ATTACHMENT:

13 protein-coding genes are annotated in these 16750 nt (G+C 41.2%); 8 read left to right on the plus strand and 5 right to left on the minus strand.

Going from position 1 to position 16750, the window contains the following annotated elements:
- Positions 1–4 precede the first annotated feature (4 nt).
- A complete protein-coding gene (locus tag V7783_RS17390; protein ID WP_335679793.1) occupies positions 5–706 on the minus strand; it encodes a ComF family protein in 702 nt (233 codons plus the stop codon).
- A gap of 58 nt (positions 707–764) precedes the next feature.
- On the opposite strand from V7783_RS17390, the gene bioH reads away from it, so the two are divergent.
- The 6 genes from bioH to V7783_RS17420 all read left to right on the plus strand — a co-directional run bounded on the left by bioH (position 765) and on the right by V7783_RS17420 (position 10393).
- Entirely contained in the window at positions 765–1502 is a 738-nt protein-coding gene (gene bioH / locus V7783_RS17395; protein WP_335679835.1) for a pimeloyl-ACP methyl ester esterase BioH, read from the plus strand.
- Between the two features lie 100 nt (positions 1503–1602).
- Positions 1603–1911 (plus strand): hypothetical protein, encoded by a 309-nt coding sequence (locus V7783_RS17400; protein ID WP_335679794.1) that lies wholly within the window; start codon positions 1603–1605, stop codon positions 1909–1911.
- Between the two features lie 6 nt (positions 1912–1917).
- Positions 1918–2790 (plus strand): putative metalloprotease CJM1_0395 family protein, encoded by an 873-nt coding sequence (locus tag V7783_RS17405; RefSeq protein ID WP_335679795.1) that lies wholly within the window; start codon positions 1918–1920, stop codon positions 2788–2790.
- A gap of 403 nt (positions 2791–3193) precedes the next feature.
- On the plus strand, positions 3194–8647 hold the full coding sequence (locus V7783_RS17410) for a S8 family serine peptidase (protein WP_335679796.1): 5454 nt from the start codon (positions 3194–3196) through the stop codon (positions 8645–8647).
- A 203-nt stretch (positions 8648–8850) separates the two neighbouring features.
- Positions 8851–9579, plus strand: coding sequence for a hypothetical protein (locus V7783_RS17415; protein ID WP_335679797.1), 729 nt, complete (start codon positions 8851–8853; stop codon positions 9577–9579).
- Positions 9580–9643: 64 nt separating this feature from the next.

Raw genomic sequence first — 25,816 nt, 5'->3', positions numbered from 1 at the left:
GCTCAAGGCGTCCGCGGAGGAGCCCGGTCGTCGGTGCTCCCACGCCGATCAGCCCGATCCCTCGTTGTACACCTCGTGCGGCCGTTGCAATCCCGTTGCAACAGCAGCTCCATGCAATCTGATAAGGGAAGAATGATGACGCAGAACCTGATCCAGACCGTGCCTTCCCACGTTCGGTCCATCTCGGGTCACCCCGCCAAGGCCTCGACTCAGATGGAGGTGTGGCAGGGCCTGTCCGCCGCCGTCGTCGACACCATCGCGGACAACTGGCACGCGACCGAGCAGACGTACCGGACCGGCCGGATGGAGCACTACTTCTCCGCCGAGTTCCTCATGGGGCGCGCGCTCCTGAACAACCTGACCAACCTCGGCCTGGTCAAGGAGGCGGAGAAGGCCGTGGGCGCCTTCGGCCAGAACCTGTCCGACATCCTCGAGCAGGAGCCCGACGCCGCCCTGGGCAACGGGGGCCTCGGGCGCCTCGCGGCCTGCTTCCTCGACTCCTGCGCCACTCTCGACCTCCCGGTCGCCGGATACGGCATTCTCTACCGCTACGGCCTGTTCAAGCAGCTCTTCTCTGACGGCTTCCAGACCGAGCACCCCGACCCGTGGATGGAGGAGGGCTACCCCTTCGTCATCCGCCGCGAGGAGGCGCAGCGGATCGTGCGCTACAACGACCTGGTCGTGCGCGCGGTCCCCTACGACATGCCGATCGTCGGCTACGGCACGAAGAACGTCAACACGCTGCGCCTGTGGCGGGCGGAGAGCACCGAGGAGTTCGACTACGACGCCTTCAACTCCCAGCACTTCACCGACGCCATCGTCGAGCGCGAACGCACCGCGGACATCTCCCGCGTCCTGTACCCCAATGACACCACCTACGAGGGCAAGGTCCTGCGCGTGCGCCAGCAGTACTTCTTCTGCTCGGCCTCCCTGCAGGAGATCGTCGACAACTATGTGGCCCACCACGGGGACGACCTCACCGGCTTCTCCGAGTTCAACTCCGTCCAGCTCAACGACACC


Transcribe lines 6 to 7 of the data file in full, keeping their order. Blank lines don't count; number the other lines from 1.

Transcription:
- On the opposite strand from V7783_RS17390, the gene bioH reads away from it, so the two are divergent.
- The 6 genes from bioH to V7783_RS17420 all read left to right on the plus strand — a co-directional run bounded on the left by bioH (position 765) and on the right by V7783_RS17420 (position 10393).